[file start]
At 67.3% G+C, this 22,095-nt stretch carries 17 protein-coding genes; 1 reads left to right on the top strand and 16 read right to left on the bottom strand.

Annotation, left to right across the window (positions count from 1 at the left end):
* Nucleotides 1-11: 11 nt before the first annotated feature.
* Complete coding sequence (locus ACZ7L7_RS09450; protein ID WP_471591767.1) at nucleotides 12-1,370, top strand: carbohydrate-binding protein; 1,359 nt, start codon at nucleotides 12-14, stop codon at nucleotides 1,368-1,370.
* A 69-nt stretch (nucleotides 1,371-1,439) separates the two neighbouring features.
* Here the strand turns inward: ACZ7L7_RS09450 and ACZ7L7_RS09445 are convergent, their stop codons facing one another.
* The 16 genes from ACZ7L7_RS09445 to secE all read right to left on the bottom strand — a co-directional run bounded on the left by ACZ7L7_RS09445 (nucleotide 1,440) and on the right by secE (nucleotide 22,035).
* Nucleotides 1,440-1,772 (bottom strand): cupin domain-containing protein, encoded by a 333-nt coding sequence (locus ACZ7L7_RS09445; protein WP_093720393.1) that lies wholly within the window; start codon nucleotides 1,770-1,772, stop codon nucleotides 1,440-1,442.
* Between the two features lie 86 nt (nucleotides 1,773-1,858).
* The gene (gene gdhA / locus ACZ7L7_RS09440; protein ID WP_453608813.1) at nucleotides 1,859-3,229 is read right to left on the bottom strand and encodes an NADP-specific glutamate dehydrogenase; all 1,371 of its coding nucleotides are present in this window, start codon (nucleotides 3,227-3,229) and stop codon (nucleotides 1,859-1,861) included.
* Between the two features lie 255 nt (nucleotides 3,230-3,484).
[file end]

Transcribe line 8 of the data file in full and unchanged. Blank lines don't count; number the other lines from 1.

* Nucleotides 1,440-1,772 (bottom strand): cupin domain-containing protein, encoded by a 333-nt coding sequence (locus ACZ7L7_RS09445; protein WP_093720393.1) that lies wholly within the window; start codon nucleotides 1,770-1,772, stop codon nucleotides 1,440-1,442.